Driving to a baseball game today, I caught the first few minutes of “Meet the Press.” Chuck Todd was trying to make the case that President Trump is a serial flip-flopper.
He cited three examples. None was compelling.
Two of them involved a shift in labeling. During the presidential campaign, Trump labeled NATO “obsolete” and China a “currency manipulator.” Now he says NATO isn’t obsolete and China isn’t a currency manipulator.
In the case of NATO, candidate Trump’s main objection was that some member nations don’t meet their financial commitment to the alliance. But now, presumably in response to Trump’s criticism, this appears to be changing. Thus, it is no flip-flop for Trump to be satisfied with NATO.
In the case of China, Trump apparently agreed to give up the currency manipulator charge in exchange for help in dealing with the North Korean nuclear threat. Therefore, Trump has changed his position. However, a more realistic, more adult interpretation is that Trump used his initial position as leverage to gain China’s cooperation on an issue of vital concern to our national security — cooperation that the past three administrations failed to secure.
Whether anything important will come of this remains to be seen. But to present the story as a flip-flop rather than a potential diplomatic breakthrough demonstrates bias.
The third case cited by Todd is Trump’s bombing of a Syrian air base. During the campaign, Trump spoke with disfavor about intervention in places like Syria and in Syria itself. But if the bombing turns out to be a limited response to a chemical attack, has Trump really flip-flopped?
FiveThirtyEight thinks so. It cites this statement by Trump from the campaign:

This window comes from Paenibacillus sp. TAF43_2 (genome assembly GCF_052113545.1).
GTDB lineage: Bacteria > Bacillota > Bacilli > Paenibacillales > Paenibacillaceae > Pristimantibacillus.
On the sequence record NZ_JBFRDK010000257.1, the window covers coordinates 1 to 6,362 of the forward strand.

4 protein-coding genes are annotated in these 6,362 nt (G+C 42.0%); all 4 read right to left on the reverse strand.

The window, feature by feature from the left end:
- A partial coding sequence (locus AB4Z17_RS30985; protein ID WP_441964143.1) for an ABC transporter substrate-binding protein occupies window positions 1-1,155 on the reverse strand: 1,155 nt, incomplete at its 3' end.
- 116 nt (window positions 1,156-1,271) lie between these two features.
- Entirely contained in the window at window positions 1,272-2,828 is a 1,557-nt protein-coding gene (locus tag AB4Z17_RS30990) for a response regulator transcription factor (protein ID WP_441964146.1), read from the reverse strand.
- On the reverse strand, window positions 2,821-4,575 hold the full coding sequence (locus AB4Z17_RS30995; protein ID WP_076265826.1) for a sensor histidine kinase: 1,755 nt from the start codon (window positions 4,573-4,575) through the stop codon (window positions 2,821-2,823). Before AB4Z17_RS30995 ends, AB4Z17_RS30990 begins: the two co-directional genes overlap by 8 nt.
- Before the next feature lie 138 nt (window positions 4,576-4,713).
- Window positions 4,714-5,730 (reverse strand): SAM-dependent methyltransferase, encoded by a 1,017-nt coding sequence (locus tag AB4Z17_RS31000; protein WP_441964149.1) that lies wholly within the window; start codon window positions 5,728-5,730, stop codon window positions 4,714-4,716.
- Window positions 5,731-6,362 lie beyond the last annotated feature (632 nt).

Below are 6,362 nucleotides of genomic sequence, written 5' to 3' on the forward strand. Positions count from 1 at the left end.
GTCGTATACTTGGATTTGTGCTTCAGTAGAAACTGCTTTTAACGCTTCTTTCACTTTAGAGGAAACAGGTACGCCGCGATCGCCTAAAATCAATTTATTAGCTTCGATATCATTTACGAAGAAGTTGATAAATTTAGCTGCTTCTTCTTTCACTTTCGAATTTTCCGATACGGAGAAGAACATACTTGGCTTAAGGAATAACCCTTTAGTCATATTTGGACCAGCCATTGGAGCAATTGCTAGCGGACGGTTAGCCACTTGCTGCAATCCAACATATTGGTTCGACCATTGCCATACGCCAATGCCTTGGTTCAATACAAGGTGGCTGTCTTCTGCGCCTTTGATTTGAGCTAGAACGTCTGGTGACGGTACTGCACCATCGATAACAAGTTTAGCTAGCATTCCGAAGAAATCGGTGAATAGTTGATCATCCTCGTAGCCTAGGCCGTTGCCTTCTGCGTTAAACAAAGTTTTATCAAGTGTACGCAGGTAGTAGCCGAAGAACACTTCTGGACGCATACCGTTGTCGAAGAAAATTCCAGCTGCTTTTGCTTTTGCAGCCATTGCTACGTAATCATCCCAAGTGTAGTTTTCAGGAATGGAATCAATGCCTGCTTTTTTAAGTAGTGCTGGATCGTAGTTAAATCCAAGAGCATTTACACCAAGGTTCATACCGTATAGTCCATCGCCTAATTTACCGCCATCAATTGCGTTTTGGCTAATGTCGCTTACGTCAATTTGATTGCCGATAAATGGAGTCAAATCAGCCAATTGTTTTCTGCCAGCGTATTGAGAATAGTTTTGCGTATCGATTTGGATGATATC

One day we’re bombing Libya and getting rid of a dictator to foster democracy for civilians, the next day we are watching the same civilians suffer while that country falls apart.
But Trump’s bombing of the air base does not appear to be part of an attempt to “get rid of a dictator to foster democracy.” So far, it looks like an attempt to enforce a red line against the use of chemical weapons.
FiveThirtyEight also cites this statement:
Syria is fighting ISIS. What we should do is focus on ISIS. We should not be focusing on Syria.
Trump is focusing on ISIS, not Syria. So far, the bombing of Assad’s assets is a one-off based on a special circumstance.
If Trump has flip-flopped in the realm of foreign policy, it is with regard to Russia. During the campaign, Trump indicated that he would seek better relations with Putin. So far, he hasn’t. Rather, his administration has adopted a rather adversarial approach.
But Chuck Todd and the rest of mainstream media don’t cite Trump’s approach to Russia as a flip-flop. Why? I imagine it’s because doing so would undercut their narrative that the Russians helped elect Trump so he would do their bidding.
To the extent that Trump reverses some of his campaign positions, I think it’s more likely to occur in the realm of domestic policy. This, at least, is the concern of some conservatives I know.
The concern seems justified. For one thing, Ivanka Trump, a moderating influence, seems much more concerned with domestic than foreign policy. Same, probably, with Gary Cohn, who is said to be an ascending force in the White House. For another, Trump supposedly is hunting for “W’s” (by which the media types who use the letter mean victories) and may require Democratic assistance to obtain them on the domestic front.
President Trump touts himself as flexible and comes to the White House with views less fixed than a career politician’s are likely to be. Thus, it won’t be surprising if he reverses course from time to time. Moreover, Trump has been a centrist, if not a member of the center-left, for most of his life. Thus, it won’t be surprising if his presidency sometimes deviates from the right-leaning populism of the campaign.
Just because Chuck Todd couldn’t identify serious flip-flops doesn’t mean there haven’t been any, and won’t be more.